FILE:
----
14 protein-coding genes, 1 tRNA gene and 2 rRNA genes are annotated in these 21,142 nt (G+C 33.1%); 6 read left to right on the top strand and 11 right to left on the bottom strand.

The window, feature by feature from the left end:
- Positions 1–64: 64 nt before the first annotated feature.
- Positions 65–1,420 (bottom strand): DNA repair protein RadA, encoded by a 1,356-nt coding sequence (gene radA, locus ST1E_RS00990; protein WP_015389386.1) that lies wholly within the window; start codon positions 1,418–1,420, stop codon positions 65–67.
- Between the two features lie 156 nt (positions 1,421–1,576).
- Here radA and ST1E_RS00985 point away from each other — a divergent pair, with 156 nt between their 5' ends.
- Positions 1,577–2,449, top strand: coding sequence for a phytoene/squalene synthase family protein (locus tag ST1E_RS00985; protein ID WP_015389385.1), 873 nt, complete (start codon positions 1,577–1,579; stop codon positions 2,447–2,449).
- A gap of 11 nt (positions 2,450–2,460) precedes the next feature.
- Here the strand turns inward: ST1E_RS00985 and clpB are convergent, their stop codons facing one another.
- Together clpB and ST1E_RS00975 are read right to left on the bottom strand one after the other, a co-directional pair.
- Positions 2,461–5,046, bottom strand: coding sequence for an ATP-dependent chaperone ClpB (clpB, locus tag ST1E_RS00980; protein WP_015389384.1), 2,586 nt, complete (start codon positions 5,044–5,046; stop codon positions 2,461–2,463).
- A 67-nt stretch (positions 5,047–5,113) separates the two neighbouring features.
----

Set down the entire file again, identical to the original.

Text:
14 protein-coding genes, 1 tRNA gene and 2 rRNA genes are annotated in these 21,142 nt (G+C 33.1%); 6 read left to right on the top strand and 11 right to left on the bottom strand.

The window, feature by feature from the left end:
- Positions 1–64: 64 nt before the first annotated feature.
- Positions 65–1,420 (bottom strand): DNA repair protein RadA, encoded by a 1,356-nt coding sequence (gene radA, locus ST1E_RS00990; protein WP_015389386.1) that lies wholly within the window; start codon positions 1,418–1,420, stop codon positions 65–67.
- Between the two features lie 156 nt (positions 1,421–1,576).
- Here radA and ST1E_RS00985 point away from each other — a divergent pair, with 156 nt between their 5' ends.
- Positions 1,577–2,449, top strand: coding sequence for a phytoene/squalene synthase family protein (locus tag ST1E_RS00985; protein ID WP_015389385.1), 873 nt, complete (start codon positions 1,577–1,579; stop codon positions 2,447–2,449).
- A gap of 11 nt (positions 2,450–2,460) precedes the next feature.
- Here the strand turns inward: ST1E_RS00985 and clpB are convergent, their stop codons facing one another.
- Together clpB and ST1E_RS00975 are read right to left on the bottom strand one after the other, a co-directional pair.
- Positions 2,461–5,046, bottom strand: coding sequence for an ATP-dependent chaperone ClpB (clpB, locus tag ST1E_RS00980; protein WP_015389384.1), 2,586 nt, complete (start codon positions 5,044–5,046; stop codon positions 2,461–2,463).
- A 67-nt stretch (positions 5,047–5,113) separates the two neighbouring features.